With the news of an e-scooter trial starting in Wollongong, people have been asking a lot of questions.
Here are some answers from e-scooter supplier Neuron and Wollongong City Council to some of the more common queries.
It is a state government initiative that recognises the increasing popularity of e-scooters, which are still currently illegal to ride on public roads. The trial is to see whether e-scooters are a safe and viable form of transport and whether they can be integrated safely.
Run with the help of Wollongong City Council, it starts on September 29 and expected to run for 12 months. The council will monitor the trial and make any fine-tuning if required.
No, the trial is limited to those e-scooters provided by trial partner Neuron - in part because they have safety functions and speed limiters.
There is a prepared operational area for the trial which, broadly speaking extends from Sandon Point along the shared path to Flagstaff Point and over to the University of Wollongong. The e-scooters are geofenced, so they will only work within that area - try and go beyond that and it will lose power.
For example Crown Street Mall and the Wollongong Botanic Gardens will be a no-ride-zone, when e-scooters enter the no-ride zone riders will be told to turn back before the e-scooter powers down.
Neuron's head of market development for Australia Tim Morris said there was the potential to widen the operational area as the trial progresses.
Neuron will be rolling out 300 e-scooters from the first day of the trial. Mr Morris said they have a permit with the council that allows more but they will gauge the popularity and bring in extra e-scooters if needed. Usage is expected to pick up heading into the summer months.
In large part, they will be located in "parking stations" in popular areas, including at various places along the coast down to North Wollongong Beach, the CBD and the University of Wollongong. Mr Morris said Neuron was still working with UOW to confirm if they'll permit e-scooters to be ridden on the campus itself.
Riders will be encouraged to leave the scooter in a designated parking area by being given a discount if they do so.
How do I pay for a Scooter?
You will need to download the Neuron app on your phone. This will allow you to locate the nearest scooter, and to pay for your ride. You can find the app in the app store or in Google Play or by going to the Neuron website.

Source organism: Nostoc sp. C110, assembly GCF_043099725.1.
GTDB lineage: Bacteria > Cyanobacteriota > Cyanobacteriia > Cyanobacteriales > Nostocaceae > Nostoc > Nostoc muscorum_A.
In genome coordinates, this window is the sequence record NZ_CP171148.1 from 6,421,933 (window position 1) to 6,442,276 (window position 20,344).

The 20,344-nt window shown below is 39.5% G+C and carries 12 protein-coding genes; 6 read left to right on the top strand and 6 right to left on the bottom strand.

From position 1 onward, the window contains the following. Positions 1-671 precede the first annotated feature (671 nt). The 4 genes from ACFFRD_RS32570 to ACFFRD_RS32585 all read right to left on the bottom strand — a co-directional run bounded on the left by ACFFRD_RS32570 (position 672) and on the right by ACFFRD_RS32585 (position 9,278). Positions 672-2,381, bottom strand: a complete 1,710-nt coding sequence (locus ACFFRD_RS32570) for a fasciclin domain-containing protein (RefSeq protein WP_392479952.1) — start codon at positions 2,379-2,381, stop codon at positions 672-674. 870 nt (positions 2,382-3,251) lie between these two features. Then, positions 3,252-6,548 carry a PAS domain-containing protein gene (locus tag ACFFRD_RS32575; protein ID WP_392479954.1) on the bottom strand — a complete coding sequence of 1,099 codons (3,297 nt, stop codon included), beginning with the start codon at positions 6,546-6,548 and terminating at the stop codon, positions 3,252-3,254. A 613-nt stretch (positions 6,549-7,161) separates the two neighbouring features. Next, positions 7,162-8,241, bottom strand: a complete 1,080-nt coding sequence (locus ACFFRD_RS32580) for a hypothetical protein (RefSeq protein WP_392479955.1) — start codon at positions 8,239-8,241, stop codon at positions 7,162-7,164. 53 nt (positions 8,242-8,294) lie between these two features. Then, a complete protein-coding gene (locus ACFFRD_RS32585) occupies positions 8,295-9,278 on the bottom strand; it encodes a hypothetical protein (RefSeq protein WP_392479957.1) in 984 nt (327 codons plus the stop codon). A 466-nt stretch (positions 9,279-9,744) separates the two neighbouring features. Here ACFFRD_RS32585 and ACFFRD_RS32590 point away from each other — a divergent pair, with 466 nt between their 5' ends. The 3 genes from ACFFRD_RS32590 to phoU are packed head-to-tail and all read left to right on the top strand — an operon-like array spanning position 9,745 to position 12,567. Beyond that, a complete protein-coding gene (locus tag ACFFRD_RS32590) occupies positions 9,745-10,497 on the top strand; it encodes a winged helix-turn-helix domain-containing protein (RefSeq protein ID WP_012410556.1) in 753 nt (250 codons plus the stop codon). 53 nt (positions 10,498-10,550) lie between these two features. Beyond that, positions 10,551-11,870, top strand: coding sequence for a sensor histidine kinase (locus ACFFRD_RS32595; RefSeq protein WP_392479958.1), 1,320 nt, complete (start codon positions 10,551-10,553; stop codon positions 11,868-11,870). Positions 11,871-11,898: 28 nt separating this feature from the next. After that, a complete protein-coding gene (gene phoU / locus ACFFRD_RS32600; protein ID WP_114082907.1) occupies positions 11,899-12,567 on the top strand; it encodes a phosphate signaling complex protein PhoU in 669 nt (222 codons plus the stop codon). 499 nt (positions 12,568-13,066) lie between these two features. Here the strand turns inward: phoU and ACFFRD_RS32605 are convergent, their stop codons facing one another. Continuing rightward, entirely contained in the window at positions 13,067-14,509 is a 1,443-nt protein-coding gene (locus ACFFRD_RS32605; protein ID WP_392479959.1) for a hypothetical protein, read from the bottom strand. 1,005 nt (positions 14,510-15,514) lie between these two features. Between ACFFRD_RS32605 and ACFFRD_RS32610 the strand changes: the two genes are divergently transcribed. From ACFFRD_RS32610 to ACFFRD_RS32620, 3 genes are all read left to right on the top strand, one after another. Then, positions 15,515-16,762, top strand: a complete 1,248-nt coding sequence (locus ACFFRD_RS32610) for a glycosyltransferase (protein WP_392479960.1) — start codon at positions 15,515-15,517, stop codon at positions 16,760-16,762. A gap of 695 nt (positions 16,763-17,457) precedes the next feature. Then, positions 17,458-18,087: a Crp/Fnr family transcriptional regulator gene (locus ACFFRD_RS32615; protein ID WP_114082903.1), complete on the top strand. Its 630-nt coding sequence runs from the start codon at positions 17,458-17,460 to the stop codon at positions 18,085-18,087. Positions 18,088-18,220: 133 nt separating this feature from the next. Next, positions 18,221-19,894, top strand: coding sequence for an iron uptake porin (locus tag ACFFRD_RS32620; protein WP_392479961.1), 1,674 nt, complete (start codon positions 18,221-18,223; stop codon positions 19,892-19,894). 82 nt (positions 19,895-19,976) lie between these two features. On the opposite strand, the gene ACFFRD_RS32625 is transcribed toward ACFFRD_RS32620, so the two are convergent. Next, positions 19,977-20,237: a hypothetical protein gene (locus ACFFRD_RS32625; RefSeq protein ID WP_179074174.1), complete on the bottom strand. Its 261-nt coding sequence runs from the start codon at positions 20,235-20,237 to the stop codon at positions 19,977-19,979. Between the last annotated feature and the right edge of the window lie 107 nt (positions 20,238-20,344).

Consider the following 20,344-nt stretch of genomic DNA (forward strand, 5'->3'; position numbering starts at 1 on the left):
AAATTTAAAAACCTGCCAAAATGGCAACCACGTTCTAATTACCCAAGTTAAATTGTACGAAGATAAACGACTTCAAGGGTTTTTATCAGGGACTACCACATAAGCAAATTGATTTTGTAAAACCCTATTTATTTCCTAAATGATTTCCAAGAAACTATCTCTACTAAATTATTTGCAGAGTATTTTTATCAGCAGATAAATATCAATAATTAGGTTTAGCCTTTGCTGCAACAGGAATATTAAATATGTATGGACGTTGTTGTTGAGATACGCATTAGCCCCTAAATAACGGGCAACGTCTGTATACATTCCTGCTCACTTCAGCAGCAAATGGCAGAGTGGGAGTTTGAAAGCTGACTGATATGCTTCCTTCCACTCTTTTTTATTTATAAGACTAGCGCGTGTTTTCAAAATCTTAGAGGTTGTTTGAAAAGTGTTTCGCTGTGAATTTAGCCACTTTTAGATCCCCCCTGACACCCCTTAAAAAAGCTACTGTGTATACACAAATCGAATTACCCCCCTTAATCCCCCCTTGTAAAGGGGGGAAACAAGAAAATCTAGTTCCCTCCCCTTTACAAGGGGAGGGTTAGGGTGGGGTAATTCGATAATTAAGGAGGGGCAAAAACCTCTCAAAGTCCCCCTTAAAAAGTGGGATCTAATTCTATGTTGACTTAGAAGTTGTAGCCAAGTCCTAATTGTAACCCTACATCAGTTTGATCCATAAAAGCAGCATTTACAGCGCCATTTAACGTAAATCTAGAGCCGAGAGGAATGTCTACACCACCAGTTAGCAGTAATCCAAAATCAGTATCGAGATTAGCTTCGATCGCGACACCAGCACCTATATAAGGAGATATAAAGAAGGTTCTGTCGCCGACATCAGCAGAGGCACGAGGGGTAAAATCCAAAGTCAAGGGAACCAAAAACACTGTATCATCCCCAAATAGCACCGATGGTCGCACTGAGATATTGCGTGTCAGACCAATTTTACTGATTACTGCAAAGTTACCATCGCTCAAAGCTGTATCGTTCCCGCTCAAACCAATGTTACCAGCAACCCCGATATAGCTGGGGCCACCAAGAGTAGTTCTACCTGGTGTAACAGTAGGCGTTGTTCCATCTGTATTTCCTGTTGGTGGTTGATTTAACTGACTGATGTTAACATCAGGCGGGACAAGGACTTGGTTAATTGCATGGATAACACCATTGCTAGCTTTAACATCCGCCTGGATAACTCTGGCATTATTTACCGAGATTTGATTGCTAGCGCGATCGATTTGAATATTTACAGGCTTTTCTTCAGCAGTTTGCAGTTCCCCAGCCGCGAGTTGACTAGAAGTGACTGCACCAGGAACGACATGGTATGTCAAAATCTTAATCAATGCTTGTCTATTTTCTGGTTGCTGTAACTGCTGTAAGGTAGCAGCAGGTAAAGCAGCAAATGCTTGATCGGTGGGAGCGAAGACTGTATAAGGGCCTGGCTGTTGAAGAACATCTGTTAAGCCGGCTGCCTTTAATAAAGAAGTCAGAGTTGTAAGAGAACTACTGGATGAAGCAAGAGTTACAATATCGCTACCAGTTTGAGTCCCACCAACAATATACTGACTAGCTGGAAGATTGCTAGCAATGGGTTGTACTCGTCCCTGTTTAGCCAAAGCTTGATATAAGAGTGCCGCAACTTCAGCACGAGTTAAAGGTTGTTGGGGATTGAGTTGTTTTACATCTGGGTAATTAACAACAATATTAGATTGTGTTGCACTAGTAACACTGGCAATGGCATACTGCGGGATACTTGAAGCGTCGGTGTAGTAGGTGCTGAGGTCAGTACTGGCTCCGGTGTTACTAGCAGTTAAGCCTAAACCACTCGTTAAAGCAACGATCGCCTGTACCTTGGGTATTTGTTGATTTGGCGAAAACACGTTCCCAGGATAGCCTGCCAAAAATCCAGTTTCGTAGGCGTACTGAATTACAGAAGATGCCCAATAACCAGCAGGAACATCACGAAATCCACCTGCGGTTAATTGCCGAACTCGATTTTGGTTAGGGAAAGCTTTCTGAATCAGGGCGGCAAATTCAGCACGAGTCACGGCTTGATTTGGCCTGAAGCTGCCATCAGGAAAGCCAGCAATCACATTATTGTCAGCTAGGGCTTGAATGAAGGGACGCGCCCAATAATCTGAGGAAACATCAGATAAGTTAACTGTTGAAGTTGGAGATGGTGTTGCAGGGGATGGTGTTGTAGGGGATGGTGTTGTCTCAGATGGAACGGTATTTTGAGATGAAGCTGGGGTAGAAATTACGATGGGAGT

Riders need to be over 16 to ride, but a driver's licence is not required. They will have to download the Neuron app and fill in their details - which is best done ahead of time. Then, when they find an e-scooter, they can use the app to scan a QR code on the scooter to unlock it. At the end of the trip they will be asked to send a photo of the parked scooter in order to officially end the ride on the app.
There are two payment options. Casual riders can go for the pay-per-minute option, which is $1 to unlock the scooter and then 51 cents per minute. Multi-day passes are also available that allow you to ride for 90 minutes a day - whether that be in one hit or spread out over the day. The pass options are one-day ($15), three-day ($25), weekly ($33) and monthly ($99).
Yes, and the helmet must be worn while riding. Once the rider unlocks the e-scooter, the helmet will be released and can be worn. As part of the routine of ending a trip, the rider has to lock the helmet back onto the scooter. Failing to do that means the ride cannot be ended, and a $15 fine will also be incurred.
No parking zones will be in place in areas where it is not suitable for e-scooters to be parked and these will be clearly marked in the Neuron app.
The council and Neuron will be working together to identify a few key designated parking areas and/or no parking areas within the trial area to reduce the risks in locations with a lot of pedestrians.
The e-scooter will detect it is in a no parking zone and will not allow the rider to end the trip, which means they will keep being charged for the use until they move it out of that zone.
The scooters have automatic speed limiters that will detect where a rider is and be switched on if need be. The limits are 10km/h on shared pathways, such as the Blue Mile, and 20km/h on bike paths or on a road where the posted speed limit is up to 50km/h. Those limitations cannot be over-ridden.
There are several layers of insurance, Mr Morris said - public liability, third party and specific insurance for the rider themselves. In the event that an incident occurred when a rider broke the rules - such as riding with a blood-alcohol limit of 0.05 - insurance doesn't cover them but third parties are covered regardless of what the rider is doing.
Mr Morris said Neuron had a strict agreement with the council that they needed to respond quickly - often within the hour - should any e-scooter need to be relocated. There will be Neuron staff on the ground in Wollongong to take care of that.
They will also need to physically visit each e-scooter at least once a day to replace flat batteries. Each e-scooter has a tracker so staff can see where it is at any time and they also have technology that can tell when an e-scooter is lying on its side.
Mr Morris also said they intended to identify areas of high risk of vandalism or dumping and set up no parking zones at those locations. That will mean a rider leaving the e-scooter there will not be able to end the trip on the app and will continue to be charged for the ride.
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